Sugar and Your Children’s Teeth

Various kinds of sugar, brown, white and refined sugar

With Halloween coming up, it’s important to know exactly what we are up against, in regards to all the candy your child will get from trick or treating. We all know that sugar isn’t good for teeth, right? It’s no secret that it can cause decay and infection — especially (but not only) in adolescent mouths. But if you’re a parent, you probably also know that the battle against sugar in your child’s diet is constant, and it may feel like you’re always losing. Keep reading to learn a little bit more about how the substance affects your children’s smile, and then get some tips on how you can protect their little teeth from decay.

All About Sugar and Teeth

Surprisingly, sugar itself is not what causes decay in our mouths — it’s actually the chain of chemical events that is set into action by the sugar. When you or your child drinks a soda or chews on a stick of sugary gum, some of the bacteria that live on the teeth combine with the sugars that are left behind in the mouth, and this reaction creates the harmful acids which break down tooth enamel. Once the tooth enamel, or the shiny, clear, hard substance that surrounds your teeth, has been damaged, cavities form. Cavities are the small holes that, when left untreated, can later turn into big time dental problems that require a root canal or even extraction.

Protecting Your Child’s Teeth From Sugar

Read the labels

You already know the major offenders when it comes to sugar — it’s soda, gum, and your (or your child’s) favorite treats. But did you know sugar also lurks in many places you wouldn’t expect? Some of these surprise sugar sources include:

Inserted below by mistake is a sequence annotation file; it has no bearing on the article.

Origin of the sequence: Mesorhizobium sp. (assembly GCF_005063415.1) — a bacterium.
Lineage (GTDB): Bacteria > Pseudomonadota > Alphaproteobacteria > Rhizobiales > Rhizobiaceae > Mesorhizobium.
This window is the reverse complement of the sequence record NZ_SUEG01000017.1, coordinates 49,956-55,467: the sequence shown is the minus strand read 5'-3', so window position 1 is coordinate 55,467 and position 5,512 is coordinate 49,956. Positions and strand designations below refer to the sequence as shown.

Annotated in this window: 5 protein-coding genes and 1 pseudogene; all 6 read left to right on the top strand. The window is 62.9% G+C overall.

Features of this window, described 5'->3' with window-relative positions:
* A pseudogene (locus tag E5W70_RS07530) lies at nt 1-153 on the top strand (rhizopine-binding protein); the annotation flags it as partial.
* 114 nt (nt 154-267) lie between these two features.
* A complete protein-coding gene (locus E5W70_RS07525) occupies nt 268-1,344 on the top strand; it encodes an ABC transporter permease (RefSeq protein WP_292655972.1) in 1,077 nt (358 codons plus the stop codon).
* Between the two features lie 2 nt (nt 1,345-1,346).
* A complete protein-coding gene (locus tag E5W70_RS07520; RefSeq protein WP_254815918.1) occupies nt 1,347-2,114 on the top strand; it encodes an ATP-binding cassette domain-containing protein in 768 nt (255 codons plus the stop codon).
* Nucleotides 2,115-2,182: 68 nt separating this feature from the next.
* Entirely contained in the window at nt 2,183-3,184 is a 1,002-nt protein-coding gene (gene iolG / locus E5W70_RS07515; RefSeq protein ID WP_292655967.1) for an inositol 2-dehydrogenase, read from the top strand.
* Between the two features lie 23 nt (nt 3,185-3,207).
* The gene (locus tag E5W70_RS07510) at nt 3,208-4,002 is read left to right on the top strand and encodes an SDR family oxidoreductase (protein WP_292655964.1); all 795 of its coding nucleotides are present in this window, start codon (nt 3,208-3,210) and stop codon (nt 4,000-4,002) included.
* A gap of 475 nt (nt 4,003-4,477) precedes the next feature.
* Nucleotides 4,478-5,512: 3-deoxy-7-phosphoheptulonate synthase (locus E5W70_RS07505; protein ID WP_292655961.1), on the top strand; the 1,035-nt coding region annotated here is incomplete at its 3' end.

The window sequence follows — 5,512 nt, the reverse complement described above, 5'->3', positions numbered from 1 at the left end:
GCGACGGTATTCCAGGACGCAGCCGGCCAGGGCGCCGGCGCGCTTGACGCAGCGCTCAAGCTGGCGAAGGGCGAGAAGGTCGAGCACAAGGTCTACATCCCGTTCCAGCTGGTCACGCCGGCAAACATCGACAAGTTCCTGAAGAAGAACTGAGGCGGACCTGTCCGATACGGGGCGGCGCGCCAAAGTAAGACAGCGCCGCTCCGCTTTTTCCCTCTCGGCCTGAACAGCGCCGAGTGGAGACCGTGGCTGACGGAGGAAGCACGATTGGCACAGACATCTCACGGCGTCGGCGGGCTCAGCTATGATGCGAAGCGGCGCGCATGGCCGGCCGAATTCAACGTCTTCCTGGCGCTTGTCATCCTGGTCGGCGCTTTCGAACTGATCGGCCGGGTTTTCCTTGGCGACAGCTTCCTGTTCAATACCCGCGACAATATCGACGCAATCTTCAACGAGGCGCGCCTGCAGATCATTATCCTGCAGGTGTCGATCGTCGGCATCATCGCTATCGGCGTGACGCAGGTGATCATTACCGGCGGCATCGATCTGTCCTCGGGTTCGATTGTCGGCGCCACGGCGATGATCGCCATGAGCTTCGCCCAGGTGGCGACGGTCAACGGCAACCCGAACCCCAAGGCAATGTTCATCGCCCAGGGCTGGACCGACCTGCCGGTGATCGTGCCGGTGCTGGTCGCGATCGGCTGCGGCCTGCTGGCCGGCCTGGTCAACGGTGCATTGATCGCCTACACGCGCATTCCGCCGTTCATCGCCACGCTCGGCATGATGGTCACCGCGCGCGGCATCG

• Fruit juices
  • Yogurt
  • Cereal bars
  • Sports drinks

Always be sure to check out the nutrition information of the items you’re stocking your pantry with — knowing which items are full of hidden sugars can help you improve the oral health of everyone in your family.

Encourage Your Child to Rinse With Water

Everyone is going to indulge in a sugary snack from time to time — and we think they should, too. Help family and friends understand that it’s ok to enjoy sweets in moderation, but encourage him to rinse his mouth with water afterward. This is a small step that goes far in removing excess sugar from the teeth, and with any luck, it’ll become a clean feeling we crave after consuming a sugary treat.

Schedule Regular Visits with your Dentist

The most effective way you can help your children stay healthy is by helping them maintain their regular visits to the dentist. These twice-annual appointments are vital for removing the plaque and tartar that cause cavities. If it’s been quite awhile since your last visit, please don’t wait to contact our office and schedule an appointment today. We have Dental Offices in Idaho Falls, Rexburg, and Arco.

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